Kei cars are a particularly Japanese phenomenon; they just fit perfectly into the automotive landscape over there. And they have evolved that way primarily due to a set of government regulations, if you can believe that. According to Hagerty’s Jason Cammisa, this is kind of like how SUVs have become the default vehicle choice in the USA, which also happened mostly because of government regulations that favored them over passenger cars. Of course, unlike oversized, thirsty SUVs, Kei cars are all about efficiency, a small footprint, and low running costs.
But that doesn’t mean they can’t be fun, which is clearly illustrated by the so-called “A-B-C” Kei cars – the Autozam AZ-1, Honda Beat, and Suzuki Cappuccino, the most memorable Kei cars ever made. These three pint-sized wonders are remarkable as much for their sheer existence as they are for their abilities.
As Cammisa tells us, Japan’s Kei Jidosha (Light Car) regulations were first created in 1949 to help Japan’s population, still recovering from the ravages of World War II, become mobile. Initially limited to an engine capacity of just 150cc, buyers and manufacturers just didn’t seem interested until the regulations were tweaked, and it was only in 1955 when Subaru introduced their 360 (to fit the newly raised engine capacity limits of 360cc) that a Kei car finally achieved sales success. From there, the class just exploded in popularity, and by the 70s, Keis were available from almost all manufacturers, in a variety of body styles.
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However, it took until the Japanese economic boom in the 1980s for the idea of a Kei sports car to take hold, but when it did, the results certainly were quite something. By the late 80s, four valves per cylinder, turbos, and all kinds of cutting edge tech had made it into the Kei class, and when in 1990 the engine capacity limit was again raised from 550cc to 660cc, the really serious Kei sports cars finally broke cover.
The first to market in early 1991 was Honda’s Beat. The very last car signed off by company founder Soichiro Honda, the Beat was a demonstration of just how much Honda could push the boundaries of what was possible, being a completely bespoke mid-engined, two-seater convertible with a 656cc naturally aspirated three-cylinder engine. That engine was fitted with a system Honda dubbed MTREC (Multi Throttle Responsive Engine Control), which meant individual throttle bodies for each cylinder that allowed the three pot to churn out 64 horsepower, and be the only Kei engine to hit that number without forced induction.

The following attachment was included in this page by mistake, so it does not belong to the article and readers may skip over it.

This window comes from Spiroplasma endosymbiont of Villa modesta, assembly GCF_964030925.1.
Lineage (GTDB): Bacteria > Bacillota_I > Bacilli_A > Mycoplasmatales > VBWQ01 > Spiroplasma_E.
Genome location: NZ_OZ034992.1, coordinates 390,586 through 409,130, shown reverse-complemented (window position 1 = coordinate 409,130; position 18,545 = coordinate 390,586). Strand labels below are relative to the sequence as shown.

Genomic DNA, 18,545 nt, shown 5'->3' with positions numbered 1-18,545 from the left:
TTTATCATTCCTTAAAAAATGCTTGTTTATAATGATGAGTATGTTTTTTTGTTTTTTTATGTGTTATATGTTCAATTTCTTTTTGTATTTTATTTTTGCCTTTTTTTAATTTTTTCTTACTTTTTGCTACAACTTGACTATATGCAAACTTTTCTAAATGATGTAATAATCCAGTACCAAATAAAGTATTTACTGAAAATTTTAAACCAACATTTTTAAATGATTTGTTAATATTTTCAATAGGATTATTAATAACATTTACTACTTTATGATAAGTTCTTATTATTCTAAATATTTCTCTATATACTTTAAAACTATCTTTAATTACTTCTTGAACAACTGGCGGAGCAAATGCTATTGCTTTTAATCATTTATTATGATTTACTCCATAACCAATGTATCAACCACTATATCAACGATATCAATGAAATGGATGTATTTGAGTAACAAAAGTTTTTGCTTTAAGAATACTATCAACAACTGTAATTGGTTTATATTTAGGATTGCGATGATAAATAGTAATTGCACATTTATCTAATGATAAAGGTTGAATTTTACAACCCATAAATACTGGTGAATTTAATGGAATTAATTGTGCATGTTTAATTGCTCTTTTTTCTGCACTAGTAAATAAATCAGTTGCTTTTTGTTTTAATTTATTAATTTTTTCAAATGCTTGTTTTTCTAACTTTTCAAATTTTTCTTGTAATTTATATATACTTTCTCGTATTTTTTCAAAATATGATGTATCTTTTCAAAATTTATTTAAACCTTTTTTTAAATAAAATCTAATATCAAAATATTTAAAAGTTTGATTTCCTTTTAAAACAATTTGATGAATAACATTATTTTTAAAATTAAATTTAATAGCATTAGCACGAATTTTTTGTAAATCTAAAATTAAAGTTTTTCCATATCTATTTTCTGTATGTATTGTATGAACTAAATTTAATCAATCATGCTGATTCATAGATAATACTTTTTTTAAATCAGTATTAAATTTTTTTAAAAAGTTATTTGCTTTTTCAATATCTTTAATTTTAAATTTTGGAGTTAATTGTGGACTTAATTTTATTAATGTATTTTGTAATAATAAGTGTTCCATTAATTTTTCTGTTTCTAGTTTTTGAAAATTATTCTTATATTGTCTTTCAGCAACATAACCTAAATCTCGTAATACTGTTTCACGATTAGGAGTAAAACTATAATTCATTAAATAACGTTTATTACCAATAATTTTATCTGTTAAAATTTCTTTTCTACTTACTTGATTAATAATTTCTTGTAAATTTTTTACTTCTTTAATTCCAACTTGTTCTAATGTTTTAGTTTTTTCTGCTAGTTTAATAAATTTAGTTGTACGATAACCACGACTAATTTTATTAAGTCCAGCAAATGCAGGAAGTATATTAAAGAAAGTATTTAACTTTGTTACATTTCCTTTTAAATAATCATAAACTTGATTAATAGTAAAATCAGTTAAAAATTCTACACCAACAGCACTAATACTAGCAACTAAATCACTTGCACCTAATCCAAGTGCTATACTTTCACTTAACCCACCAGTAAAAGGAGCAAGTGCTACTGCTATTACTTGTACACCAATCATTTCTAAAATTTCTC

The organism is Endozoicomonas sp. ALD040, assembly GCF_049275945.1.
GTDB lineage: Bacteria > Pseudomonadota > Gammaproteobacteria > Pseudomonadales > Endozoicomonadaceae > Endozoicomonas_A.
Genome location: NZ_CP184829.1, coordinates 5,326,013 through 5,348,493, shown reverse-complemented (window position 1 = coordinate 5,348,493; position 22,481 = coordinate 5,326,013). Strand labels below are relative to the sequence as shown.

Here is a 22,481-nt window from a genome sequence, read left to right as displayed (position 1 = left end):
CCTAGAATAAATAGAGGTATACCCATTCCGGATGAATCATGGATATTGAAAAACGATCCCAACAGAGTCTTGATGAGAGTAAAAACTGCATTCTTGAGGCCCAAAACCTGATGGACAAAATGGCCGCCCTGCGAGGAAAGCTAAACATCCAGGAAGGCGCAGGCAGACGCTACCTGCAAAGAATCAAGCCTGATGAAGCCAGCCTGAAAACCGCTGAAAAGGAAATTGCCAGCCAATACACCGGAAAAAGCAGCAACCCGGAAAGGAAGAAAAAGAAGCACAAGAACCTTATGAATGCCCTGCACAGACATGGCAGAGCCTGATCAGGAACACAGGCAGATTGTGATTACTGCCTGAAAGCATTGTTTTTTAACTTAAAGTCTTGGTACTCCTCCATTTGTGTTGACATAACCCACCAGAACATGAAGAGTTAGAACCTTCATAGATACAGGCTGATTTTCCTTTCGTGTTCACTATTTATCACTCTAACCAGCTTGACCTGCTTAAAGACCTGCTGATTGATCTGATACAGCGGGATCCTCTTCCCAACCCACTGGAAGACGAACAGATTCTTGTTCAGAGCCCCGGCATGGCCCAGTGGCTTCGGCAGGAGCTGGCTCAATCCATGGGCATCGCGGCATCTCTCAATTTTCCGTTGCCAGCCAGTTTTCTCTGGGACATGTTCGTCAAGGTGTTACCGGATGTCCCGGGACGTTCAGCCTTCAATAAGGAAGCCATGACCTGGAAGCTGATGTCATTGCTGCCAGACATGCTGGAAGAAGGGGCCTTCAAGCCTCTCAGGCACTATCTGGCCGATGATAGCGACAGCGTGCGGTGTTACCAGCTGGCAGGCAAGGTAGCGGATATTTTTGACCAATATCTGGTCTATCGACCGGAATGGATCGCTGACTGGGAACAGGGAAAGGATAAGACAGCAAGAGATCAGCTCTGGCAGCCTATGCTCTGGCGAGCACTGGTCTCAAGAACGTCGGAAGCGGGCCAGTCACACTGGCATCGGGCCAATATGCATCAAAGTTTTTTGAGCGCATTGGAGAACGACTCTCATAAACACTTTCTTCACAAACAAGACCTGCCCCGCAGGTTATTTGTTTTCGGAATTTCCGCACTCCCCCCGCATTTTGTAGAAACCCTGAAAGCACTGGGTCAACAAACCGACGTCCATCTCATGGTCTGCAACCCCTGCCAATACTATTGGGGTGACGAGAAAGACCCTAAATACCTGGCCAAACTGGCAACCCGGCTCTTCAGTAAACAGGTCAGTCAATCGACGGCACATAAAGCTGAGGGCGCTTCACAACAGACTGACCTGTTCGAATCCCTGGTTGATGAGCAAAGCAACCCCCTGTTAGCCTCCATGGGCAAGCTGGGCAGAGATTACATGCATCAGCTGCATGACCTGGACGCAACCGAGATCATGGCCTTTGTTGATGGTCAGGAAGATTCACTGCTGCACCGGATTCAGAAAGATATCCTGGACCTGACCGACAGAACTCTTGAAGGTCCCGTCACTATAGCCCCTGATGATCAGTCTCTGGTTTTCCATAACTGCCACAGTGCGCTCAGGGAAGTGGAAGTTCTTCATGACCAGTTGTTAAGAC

With a torque peak of 7000 rpm and a power peak of 8100 rpm, driving the Beat well requires really thrashing it, which is not a chore thanks to the quick-shifting gearbox and the lovely snarly sound made by the motor. Also, thanks to Honda’s clever engineering, the Beat isn’t actually cramped and can fit even larger drivers comfortably.
The Suzuki Cappuccino takes a different approach to providing driving thrills, being a more traditional front-engine, rear-wheel drive roadster, kind of like a Mazda Miata that has been shrunk to two-thirds scale. It also has a three-cylinder motor (two different engines over the model run, actually), but Suzuki gave it a turbo, so it has up to twice as much torque as the Beat, but somehow supposedly puts out only 64 horsepower (wink, wink).
The driving experience is very much a traditional sports car one, but in miniature, according to Cammisa. The tiny Suzuki also has a unique roof setup, so it can be a hardtop coupe, a Targa top, or a full convertible, depending on what the driver feels like at the time. Thanks to this and a usable boot, the Suzuki is definitely the most practical of the trio.
At the other end of that scale is the Autozam AZ-1. Made by Mazda’s specialty Autozam division, the design for this tiny wedge was actually done by Suzuki and predates the other two. However, Suzuki gave up on this concept and switched gears, so Mazda saw an opportunity and took it over. Unfortunately, they launched it in 1992, just as Japan was going into recession.
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The downturn in the economy, coupled with the fact that it was a much more compromised design than the other two with almost no storage space, a cramped cabin, and unpredictable handling, meant the Autozam bombed in the market, selling under 5000 examples, or less than a quarter of the others’ sales. Still, its sheer quirkiness makes it worthy of love.
By the late 90s, the ABC Kei sports cars were gone, and the sector was taken over by rolling boxes that were all about maximizing space. Post-recession Japan saw Kei cars going from strength to strength and they eventually accounted for almost 40 percent of the car market, but declined from 2014 onwards because authorities changed the tax structure. Still, it doesn’t seem like they are going away any time soon, and cars like the Honda S660 have even brought fun back again, which we have no complaints about!